It is difficult to pay attention and distinguish the important points when evidence is provided in court. One person asks questions while the other answers them. Both may have different agendas and objectives. (Contrast it with a lecture that is, or should be, planned to develop in a comprehensible and memorable manner over a limited period, possibly with visual aids.) If it is a cross-examination then the lawyer wants the witness to say some things that the witness and/or his or her counsel would rather he or she did not. If the witness had already said, in suitable terms, all that the cross-examining lawyer wanted the court to hear, then there would be no need to ask a single question. To get the witness to say what he or she wants said the lawyer must be subtle. A direct challenge is liable to be met with a direct contradiction. A safer approach is to help the witness to say what you want him or to say, and then draw the judge or jury's attention to that. For example, it is not very wise to warn the witness:

'The next question will be critical. I am going to invite you to say something that, if you do, will seriously compromise your credibility before this court. Now, what...?'

Rather the lawyer can ask the question, using sequencing and, if and when the witness does say what was wanted, draw attention to it.

That is all the lawyer needs to do. He or she is drawing the jury's attention to what has just been said. And he or she is being polite and generous, so it cannot be seen as a bad thing. The judge and jury are working hard to distinguish the important from the unimportant evidence, and to remember the former. The lawyer should not, at the stage of asking questions, be commenting on the evidence. But if it is so short, and as apparently innocuous as such brief responses, who is to complain? The lawyer is helping the judge or jury to remember key words and answers from that witness. Selection is an important skill for the advocate.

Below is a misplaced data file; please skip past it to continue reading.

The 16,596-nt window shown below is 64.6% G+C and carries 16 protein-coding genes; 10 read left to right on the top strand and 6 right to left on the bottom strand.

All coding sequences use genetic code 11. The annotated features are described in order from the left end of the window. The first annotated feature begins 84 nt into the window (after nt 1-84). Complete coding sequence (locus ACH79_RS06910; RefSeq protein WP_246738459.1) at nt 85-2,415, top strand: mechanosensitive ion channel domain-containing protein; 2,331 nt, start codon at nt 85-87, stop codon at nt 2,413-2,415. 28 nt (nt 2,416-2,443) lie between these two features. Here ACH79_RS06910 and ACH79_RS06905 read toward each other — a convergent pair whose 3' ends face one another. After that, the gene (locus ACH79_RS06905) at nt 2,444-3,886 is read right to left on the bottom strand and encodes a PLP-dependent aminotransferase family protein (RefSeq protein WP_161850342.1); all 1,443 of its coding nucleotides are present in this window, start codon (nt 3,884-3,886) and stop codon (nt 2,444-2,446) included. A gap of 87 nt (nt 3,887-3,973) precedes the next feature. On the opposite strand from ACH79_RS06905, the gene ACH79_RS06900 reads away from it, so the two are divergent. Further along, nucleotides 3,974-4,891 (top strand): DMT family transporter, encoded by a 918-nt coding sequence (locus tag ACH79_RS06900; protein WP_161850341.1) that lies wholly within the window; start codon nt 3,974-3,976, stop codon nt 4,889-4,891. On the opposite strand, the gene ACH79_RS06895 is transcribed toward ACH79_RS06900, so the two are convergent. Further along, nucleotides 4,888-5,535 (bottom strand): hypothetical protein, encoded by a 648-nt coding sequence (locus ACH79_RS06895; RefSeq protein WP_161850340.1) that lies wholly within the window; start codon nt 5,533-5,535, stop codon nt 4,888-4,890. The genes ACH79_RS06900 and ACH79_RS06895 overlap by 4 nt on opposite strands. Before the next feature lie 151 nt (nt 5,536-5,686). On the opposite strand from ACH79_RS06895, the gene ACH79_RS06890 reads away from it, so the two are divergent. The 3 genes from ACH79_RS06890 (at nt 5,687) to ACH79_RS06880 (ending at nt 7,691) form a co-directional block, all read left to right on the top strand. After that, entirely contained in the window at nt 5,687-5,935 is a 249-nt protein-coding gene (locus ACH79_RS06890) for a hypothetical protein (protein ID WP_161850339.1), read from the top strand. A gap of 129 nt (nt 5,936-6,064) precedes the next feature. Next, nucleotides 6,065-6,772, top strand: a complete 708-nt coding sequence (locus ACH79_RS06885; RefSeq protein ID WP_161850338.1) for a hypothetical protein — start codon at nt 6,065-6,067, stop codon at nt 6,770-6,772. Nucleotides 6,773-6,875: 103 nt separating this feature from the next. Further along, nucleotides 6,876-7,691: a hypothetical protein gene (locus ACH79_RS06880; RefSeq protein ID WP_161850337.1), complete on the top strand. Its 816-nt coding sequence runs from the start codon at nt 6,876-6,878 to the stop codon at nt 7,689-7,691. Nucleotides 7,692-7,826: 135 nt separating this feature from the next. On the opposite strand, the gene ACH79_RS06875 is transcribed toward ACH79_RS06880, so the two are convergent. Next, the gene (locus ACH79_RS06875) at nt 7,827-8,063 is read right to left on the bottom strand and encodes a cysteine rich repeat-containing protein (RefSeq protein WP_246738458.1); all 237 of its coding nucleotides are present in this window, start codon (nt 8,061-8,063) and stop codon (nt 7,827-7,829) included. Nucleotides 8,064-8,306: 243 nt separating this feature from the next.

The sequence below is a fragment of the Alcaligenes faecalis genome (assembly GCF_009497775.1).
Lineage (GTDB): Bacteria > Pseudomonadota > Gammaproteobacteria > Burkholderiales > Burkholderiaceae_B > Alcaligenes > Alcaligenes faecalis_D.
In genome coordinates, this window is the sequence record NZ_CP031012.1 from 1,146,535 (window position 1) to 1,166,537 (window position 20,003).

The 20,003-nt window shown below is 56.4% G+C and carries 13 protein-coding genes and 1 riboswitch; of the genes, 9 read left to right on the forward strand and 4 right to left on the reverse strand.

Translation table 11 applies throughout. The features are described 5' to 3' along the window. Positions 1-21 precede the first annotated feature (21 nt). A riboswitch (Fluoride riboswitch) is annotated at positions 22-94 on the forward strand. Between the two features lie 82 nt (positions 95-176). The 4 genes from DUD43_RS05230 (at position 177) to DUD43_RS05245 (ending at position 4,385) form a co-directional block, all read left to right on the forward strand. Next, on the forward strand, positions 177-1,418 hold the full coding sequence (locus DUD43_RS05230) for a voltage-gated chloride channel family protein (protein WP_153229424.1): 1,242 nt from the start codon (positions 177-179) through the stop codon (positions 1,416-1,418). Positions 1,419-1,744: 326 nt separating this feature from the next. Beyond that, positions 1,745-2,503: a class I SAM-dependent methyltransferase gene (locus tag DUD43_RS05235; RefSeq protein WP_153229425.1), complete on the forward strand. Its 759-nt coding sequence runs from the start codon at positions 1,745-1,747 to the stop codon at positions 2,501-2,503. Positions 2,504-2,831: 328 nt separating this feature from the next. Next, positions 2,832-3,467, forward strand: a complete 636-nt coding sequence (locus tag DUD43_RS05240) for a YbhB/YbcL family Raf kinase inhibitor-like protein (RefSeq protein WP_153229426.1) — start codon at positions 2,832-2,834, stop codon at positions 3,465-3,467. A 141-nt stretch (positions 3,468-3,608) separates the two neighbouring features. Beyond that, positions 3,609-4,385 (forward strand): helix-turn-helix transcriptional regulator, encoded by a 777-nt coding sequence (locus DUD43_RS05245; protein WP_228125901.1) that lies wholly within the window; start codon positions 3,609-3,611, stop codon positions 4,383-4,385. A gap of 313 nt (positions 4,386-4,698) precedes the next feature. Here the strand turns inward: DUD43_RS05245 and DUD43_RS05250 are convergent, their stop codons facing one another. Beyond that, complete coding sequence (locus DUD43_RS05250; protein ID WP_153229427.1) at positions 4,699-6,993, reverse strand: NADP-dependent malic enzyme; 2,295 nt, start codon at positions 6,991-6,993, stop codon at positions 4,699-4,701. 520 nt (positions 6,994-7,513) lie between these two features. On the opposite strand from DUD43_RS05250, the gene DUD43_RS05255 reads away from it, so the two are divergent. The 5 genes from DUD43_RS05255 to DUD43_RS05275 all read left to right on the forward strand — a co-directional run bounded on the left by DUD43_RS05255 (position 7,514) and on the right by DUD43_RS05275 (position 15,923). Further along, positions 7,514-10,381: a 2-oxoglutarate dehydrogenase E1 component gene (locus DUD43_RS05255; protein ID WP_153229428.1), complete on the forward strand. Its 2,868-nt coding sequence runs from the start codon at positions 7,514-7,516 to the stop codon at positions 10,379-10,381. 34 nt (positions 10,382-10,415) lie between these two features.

Another method, allowing the lawyer to choose which of the witness's words are to be emphasised and thereby become more memorable, involves the use of summaries. A witness could be asked:

'Would you agree that the three key points from your evidence are: one..., two . . . , three . . . ?'

Of course the witness may not, and certainly does not have to, accept those three points. However, in such circumstances it would be reasonable, and human, for an anxious witness to accept the lawyer's suggestion. Of course the lawyer will have carefully chosen the points in the question, and the language used to describe them. And the judge and jury are likely to be grateful, as a lot of evidence has been summarised into manageable chunks for them. The summary points should be relatively easy to remember. And, as the witness has agreed them, the judge and jury do not have to worry about those points being controversial. But the lawyer has selected words perhaps, but not necessarily, used by the witness earlier in his or her evidence, and used them to represent the witness's evidence.

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